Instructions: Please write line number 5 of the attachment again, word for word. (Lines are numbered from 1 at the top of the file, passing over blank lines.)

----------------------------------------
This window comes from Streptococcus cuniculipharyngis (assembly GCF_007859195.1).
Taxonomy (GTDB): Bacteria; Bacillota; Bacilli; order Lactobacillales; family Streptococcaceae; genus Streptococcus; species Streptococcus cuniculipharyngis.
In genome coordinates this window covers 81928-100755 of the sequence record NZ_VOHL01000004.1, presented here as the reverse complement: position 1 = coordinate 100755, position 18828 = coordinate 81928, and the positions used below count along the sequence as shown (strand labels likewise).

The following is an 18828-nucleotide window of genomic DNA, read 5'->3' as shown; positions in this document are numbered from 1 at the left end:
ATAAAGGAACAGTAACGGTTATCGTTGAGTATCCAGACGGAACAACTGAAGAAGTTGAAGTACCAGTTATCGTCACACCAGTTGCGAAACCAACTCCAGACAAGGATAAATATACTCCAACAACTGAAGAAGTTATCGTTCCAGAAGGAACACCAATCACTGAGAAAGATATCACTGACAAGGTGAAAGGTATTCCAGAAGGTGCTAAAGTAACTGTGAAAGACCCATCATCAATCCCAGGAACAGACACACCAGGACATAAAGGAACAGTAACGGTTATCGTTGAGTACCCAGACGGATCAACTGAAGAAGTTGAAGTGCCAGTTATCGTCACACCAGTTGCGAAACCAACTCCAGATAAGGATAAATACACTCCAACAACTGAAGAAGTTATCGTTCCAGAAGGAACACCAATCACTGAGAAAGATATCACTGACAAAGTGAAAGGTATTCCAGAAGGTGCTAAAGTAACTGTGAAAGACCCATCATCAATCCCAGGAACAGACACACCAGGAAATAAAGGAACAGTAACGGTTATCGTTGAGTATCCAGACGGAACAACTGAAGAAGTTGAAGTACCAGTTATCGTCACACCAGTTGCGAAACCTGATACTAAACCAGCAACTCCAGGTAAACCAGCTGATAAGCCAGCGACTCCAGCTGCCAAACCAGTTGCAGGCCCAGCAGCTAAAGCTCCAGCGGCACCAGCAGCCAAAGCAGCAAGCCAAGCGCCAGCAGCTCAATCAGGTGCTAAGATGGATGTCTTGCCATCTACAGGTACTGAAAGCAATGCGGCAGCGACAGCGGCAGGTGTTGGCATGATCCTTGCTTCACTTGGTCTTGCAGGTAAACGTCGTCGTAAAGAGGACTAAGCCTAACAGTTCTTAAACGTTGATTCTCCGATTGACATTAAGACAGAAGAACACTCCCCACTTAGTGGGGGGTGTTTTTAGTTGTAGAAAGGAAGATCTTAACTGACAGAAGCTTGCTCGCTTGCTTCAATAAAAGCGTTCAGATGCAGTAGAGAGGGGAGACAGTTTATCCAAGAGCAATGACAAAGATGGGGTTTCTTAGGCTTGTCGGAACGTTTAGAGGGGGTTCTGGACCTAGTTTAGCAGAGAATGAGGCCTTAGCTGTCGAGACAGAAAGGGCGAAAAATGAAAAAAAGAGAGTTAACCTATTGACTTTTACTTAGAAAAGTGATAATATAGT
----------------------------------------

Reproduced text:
ATAAAGGAACAGTAACGGTTATCGTTGAGTATCCAGACGGAACAACTGAAGAAGTTGAAGTACCAGTTATCGTCACACCAGTTGCGAAACCAACTCCAGACAAGGATAAATATACTCCAACAACTGAAGAAGTTATCGTTCCAGAAGGAACACCAATCACTGAGAAAGATATCACTGACAAGGTGAAAGGTATTCCAGAAGGTGCTAAAGTAACTGTGAAAGACCCATCATCAATCCCAGGAACAGACACACCAGGACATAAAGGAACAGTAACGGTTATCGTTGAGTACCCAGACGGATCAACTGAAGAAGTTGAAGTGCCAGTTATCGTCACACCAGTTGCGAAACCAACTCCAGATAAGGATAAATACACTCCAACAACTGAAGAAGTTATCGTTCCAGAAGGAACACCAATCACTGAGAAAGATATCACTGACAAAGTGAAAGGTATTCCAGAAGGTGCTAAAGTAACTGTGAAAGACCCATCATCAATCCCAGGAACAGACACACCAGGAAATAAAGGAACAGTAACGGTTATCGTTGAGTATCCAGACGGAACAACTGAAGAAGTTGAAGTACCAGTTATCGTCACACCAGTTGCGAAACCTGATACTAAACCAGCAACTCCAGGTAAACCAGCTGATAAGCCAGCGACTCCAGCTGCCAAACCAGTTGCAGGCCCAGCAGCTAAAGCTCCAGCGGCACCAGCAGCCAAAGCAGCAAGCCAAGCGCCAGCAGCTCAATCAGGTGCTAAGATGGATGTCTTGCCATCTACAGGTACTGAAAGCAATGCGGCAGCGACAGCGGCAGGTGTTGGCATGATCCTTGCTTCACTTGGTCTTGCAGGTAAACGTCGTCGTAAAGAGGACTAAGCCTAACAGTTCTTAAACGTTGATTCTCCGATTGACATTAAGACAGAAGAACACTCCCCACTTAGTGGGGGGTGTTTTTAGTTGTAGAAAGGAAGATCTTAACTGACAGAAGCTTGCTCGCTTGCTTCAATAAAAGCGTTCAGATGCAGTAGAGAGGGGAGACAGTTTATCCAAGAGCAATGACAAAGATGGGGTTTCTTAGGCTTGTCGGAACGTTTAGAGGGGGTTCTGGACCTAGTTTAGCAGAGAATGAGGCCTTAGCTGTCGAGACAGAAAGGGCGAAAAATGAAAAAAAGAGAGTTAACCTATTGACTTTTACTTAGAAAAGTGATAATATAGT